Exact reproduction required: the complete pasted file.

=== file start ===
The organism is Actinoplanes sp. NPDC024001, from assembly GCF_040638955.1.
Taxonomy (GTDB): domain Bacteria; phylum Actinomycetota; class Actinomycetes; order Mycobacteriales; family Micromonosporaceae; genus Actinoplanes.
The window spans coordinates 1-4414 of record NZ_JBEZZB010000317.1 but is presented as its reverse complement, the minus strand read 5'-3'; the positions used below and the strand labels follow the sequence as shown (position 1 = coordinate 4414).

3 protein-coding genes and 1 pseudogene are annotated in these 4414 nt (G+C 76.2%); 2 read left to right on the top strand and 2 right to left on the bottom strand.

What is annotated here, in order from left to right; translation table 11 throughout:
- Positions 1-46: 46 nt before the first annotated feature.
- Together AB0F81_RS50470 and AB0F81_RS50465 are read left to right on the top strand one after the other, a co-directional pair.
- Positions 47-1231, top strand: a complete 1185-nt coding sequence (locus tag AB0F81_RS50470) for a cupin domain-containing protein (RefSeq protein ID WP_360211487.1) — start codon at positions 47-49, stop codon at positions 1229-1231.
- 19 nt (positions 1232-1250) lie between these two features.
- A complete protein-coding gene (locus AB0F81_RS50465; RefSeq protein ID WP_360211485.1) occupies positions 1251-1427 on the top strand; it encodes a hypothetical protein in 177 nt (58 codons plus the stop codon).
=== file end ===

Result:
The organism is Actinoplanes sp. NPDC024001, from assembly GCF_040638955.1.
Taxonomy (GTDB): domain Bacteria; phylum Actinomycetota; class Actinomycetes; order Mycobacteriales; family Micromonosporaceae; genus Actinoplanes.
The window spans coordinates 1-4414 of record NZ_JBEZZB010000317.1 but is presented as its reverse complement, the minus strand read 5'-3'; the positions used below and the strand labels follow the sequence as shown (position 1 = coordinate 4414).

3 protein-coding genes and 1 pseudogene are annotated in these 4414 nt (G+C 76.2%); 2 read left to right on the top strand and 2 right to left on the bottom strand.

What is annotated here, in order from left to right; translation table 11 throughout:
- Positions 1-46: 46 nt before the first annotated feature.
- Together AB0F81_RS50470 and AB0F81_RS50465 are read left to right on the top strand one after the other, a co-directional pair.
- Positions 47-1231, top strand: a complete 1185-nt coding sequence (locus tag AB0F81_RS50470) for a cupin domain-containing protein (RefSeq protein ID WP_360211487.1) — start codon at positions 47-49, stop codon at positions 1229-1231.
- 19 nt (positions 1232-1250) lie between these two features.
- A complete protein-coding gene (locus AB0F81_RS50465; RefSeq protein ID WP_360211485.1) occupies positions 1251-1427 on the top strand; it encodes a hypothetical protein in 177 nt (58 codons plus the stop codon).